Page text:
The following section contains photo examples of loud aftermarket exhaust systems, and definitions that are designed to allow police (as well as the vehicle owners) to easily identify them. None of these examples of exhaust systems and mufflers meet EPA noise emissions standards.
An aftermarket exhaust system that replaces the factory installed muffler.
Harley-Davidson Screamin' Eagle brand aftermarket exhaust system for a Harley-Davidson FLT.
A motorcycle exhaust system that has the outward appearance of a uniform, consistent diameter the entire length of the system.
Straight-pipe exhaust systems are after-market exhaust systems that no motorcycle manufacturer ever installed on a production motorcycle directly from the factory. These systems are all designed simply to make noise, and possess sound levels far in excess (10-20dba) of current EPA manufacturing requirements. This is perceived to the human ear as three to five times louder.
It is impossible for any straight-pipe exhaust system to even come close to being an effective muffler. These exhaust systems do not have any expansion chamber to disperse the sound wave and slow down the exhaust gasses, nor do they incorporate any sound dampening material or reverse flow passages and chambers as have original equipment motorcycle mufflers for the past fourty years. They rely on exhaust restriction principals (when baffles are installed) to reduce noise emissions.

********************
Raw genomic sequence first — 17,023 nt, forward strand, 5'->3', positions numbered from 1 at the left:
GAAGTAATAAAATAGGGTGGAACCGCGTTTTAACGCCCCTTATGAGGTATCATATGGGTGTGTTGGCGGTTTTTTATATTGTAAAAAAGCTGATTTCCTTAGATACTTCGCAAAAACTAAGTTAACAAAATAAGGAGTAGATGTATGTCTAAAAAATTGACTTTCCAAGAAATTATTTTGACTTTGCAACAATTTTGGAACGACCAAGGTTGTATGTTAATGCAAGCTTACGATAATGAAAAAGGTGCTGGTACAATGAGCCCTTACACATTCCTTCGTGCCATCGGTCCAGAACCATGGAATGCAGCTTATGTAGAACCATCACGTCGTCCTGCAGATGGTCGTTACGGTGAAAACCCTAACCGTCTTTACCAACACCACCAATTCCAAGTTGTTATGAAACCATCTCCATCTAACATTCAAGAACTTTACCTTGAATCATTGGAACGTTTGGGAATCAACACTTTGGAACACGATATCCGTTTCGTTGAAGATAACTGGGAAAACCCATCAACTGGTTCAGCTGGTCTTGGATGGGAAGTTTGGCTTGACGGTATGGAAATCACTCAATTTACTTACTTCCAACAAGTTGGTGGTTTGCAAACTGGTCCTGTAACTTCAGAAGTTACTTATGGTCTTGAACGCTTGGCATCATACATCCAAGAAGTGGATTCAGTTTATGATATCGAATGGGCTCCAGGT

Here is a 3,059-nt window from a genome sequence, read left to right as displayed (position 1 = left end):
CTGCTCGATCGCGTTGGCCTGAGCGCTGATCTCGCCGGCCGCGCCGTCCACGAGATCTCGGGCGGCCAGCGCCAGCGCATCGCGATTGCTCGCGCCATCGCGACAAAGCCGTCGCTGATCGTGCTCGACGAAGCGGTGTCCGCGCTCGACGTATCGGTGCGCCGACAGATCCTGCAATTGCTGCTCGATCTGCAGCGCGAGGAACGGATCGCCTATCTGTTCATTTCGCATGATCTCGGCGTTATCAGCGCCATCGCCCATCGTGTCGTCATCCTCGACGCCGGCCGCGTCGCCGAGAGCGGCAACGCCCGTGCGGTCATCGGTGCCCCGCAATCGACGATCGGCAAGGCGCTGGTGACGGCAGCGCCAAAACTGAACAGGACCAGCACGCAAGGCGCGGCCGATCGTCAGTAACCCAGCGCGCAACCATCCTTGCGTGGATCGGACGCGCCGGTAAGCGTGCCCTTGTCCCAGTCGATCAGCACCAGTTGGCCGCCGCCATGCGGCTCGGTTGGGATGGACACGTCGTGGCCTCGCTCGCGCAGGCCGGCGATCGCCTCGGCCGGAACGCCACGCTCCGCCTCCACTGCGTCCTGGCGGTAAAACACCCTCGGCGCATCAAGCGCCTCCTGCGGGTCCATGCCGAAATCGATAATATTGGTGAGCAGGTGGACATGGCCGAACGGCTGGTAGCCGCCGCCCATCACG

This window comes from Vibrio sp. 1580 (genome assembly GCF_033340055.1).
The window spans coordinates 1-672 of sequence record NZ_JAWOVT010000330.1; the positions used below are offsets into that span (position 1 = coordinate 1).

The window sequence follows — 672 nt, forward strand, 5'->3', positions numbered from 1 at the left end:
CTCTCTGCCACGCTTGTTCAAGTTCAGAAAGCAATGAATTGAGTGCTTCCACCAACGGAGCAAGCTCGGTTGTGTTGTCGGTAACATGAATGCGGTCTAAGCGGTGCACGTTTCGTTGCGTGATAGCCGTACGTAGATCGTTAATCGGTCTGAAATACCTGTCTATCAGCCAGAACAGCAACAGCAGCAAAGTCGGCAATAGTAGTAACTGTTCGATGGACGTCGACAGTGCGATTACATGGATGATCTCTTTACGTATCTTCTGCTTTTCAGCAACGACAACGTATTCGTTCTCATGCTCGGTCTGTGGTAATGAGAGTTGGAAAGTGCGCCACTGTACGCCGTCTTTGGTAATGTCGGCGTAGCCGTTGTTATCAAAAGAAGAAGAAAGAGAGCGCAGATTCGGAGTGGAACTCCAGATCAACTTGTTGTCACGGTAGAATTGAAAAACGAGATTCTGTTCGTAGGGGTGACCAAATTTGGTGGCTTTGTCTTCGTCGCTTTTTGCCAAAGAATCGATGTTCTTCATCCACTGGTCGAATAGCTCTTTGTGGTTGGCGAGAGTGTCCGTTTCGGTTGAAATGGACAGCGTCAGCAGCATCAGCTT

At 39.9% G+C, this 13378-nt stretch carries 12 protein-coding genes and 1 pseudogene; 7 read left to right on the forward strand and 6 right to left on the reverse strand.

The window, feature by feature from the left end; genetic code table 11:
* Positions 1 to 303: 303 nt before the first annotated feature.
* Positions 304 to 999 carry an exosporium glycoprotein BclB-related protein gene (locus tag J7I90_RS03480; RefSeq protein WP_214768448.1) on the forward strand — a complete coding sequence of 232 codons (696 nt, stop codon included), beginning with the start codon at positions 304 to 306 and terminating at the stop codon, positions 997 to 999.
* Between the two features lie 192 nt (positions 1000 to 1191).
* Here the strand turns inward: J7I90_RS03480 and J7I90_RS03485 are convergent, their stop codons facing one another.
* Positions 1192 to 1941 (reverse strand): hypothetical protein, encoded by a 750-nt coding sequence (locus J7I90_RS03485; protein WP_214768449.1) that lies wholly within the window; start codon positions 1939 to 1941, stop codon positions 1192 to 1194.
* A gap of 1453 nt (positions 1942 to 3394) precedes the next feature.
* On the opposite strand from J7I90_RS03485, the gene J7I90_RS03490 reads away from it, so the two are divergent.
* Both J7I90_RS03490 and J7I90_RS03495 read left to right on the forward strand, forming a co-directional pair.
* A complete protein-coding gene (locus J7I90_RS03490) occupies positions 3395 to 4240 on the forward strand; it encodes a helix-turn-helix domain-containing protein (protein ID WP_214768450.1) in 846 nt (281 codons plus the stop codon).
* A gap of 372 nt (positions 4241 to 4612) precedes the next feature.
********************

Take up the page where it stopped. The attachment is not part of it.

A removable aftermarket motorcycle exhaust system component that is designed to reduce exhaust noise.
Baffles are typically small and very ineffective devices that when installed in straight pipe exhaust systems and some hollow-core mufflers, make these exhaust systems legal under most states laws. Below are examples of the most common types.
A muffler where the exhaust inlet is visible from the exhaust outlet.
Open-center or hollow-core mufflers are absorption type mufflers., They utilize an expansion area and usually sound-dampening material, but have an unobstructed internal passage straight through from the muffle inlet to the outlet with very little obstruction. As one might suspect, a muffler that one can see straight through cannot be very effective. These exhaust systems can easily be identified by a simple inspection by police and inspection mechanics.